For the 15 million people in the United States with allergies (*raises hand*), simple pleasures like going out to dinner or enjoying a co-worker’s home-baked cookies can be riddled with anxiety. And peanut allergies can be especially difficult to manage due to the potential for a life-threatening reaction and the high risk of cross-contamination. (Sure, Katie from accounting says that there are no nuts in her recipe, but what if she used the same cutting board to make a PB&J sandwich that afternoon?)
Enter the Nima peanut sensor—a portable, high-tech device that tests your food for minute traces (we’re talking ten parts per million of peanut protein, which is the lowest level believed to cause a reaction, according to researchers) with 97.6 to 99.2 percent accuracy. The company launched a similar gadget for gluten two years ago and released the peanut sensor earlier this month. I tested it out over a period of a couple days and with a variety of foods, with some intriguing results.
Here’s how it works: Place a pea-sized sample of food into a Nima capsule, screw on the lid and put the capsule in the sensor. A click of a button and about three minutes later, you have your results—a smiley face means there are no peanuts and a peanut symbol indicates that traces were detected. It also syncs up to an app that lets users log their results. Overall, it was very easy to use (although it does make a slight buzzing noise while analyzing—it wasn’t a big deal at home, but was a little awkward in a quiet office).
A few of the foods I tested delivered predictable results, like allergy-friendly Enjoy Life lentil chips (peanut-free and delicious) and peanut butter sandwich crackers (duh). But I was pleasantly surprised that other items I’d previously been too nervous about trying (a chocolate brownie Clif bar and an apple crumb doughnut) were also found to be peanut-free.
But the device does have a couple of downsides. For starters, it only tests the small sample that you put in it, meaning that the rest of your plate is still questionable. And certain foods (sesame seeds, cayenne, paprika, tamarind, tomato paste or sauce, eggplant, pure chocolate and alcohol) can’t be tested at all, because of the risk of an inaccurate reading.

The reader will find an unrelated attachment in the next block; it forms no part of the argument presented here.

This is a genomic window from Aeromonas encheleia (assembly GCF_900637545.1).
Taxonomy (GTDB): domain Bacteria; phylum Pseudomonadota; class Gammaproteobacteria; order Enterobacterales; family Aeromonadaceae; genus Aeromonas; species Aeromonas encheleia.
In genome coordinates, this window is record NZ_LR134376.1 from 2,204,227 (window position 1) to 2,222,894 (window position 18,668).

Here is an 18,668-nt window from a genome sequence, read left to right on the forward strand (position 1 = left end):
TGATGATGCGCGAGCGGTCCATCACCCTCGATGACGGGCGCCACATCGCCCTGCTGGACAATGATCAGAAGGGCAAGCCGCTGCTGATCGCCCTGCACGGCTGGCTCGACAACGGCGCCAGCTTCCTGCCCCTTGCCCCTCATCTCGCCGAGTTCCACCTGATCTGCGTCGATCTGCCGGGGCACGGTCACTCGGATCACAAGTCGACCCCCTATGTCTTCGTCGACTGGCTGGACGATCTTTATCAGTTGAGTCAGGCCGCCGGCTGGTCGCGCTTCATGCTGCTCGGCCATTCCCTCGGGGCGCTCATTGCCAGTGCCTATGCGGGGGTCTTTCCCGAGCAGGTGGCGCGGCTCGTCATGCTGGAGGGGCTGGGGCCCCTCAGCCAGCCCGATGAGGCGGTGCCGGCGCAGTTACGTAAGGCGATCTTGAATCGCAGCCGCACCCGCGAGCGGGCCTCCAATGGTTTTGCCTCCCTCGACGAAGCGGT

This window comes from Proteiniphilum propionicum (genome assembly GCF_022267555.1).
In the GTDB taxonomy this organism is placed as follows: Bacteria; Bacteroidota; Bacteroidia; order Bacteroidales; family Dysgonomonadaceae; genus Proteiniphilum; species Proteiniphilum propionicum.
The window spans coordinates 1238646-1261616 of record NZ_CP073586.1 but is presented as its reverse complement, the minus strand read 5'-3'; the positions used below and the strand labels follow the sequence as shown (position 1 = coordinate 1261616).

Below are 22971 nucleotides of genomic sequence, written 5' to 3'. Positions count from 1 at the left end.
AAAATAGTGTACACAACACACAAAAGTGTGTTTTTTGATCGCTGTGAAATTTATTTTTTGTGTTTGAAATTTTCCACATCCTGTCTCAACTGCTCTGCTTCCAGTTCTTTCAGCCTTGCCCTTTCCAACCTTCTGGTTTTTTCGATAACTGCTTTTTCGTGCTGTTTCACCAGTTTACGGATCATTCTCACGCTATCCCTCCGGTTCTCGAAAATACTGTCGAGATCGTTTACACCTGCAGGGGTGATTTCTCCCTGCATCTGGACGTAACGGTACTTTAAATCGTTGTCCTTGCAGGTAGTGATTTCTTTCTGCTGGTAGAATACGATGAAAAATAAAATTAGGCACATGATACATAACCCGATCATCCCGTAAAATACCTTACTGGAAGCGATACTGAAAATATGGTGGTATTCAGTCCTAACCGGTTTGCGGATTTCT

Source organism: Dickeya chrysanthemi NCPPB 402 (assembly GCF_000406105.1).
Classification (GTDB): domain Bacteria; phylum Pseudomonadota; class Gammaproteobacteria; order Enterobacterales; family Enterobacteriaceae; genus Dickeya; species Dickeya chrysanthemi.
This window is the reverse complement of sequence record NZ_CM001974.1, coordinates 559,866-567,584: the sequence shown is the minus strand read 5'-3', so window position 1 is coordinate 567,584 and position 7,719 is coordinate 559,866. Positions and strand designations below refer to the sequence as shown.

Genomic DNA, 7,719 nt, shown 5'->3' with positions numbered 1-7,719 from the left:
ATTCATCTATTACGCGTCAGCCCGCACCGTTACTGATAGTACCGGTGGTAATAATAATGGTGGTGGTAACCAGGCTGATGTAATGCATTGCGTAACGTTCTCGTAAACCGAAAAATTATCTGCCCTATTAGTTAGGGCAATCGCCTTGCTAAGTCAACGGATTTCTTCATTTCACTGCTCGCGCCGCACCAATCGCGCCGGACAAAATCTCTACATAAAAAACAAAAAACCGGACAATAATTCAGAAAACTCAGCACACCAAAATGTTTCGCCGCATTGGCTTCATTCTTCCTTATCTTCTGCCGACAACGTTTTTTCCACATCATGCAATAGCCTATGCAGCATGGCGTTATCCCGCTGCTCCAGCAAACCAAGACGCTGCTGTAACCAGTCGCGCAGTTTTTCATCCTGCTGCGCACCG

Another major drawback of Nima is that it comes with a $289 price tag for the sensor and $5 for each disposable capsule (so it doesn’t score particularly high on the eco-friendly scale, either). But if your health insurance benefits include FSA/HSA reimbursement, both of these items are reimbursable.
So, does this portable food lab mean that I’ll be able to give up my life-long habit of reading food labels, grilling waiters and traveling with my EpiPen? Well, no. But as the company stresses on its website, that’s not what the sensor is designed to do. Nima is an extra tool that—in addition to regular precautions—can help those with allergies make an informed decision. Hey, knowledge is power. (And for the record, I didn’t actually eat the doughnut—my instincts told me that the risk of cross-contamination was too high.)
To be honest, I’m not sure how often I’ll use the sensor (those capsules are expensive and I can barely remember to pack my keys every morning), but I can see it being useful for parents and teachers who want to be armed with as much information as possible before letting a child dive into a plate full of brownies. And despite the device’s shortcomings, I’m pretty excited about a new product designed with allergy sufferers in mind.
Here’s hoping more food companies will follow suit. Doughnuts should be for everybody.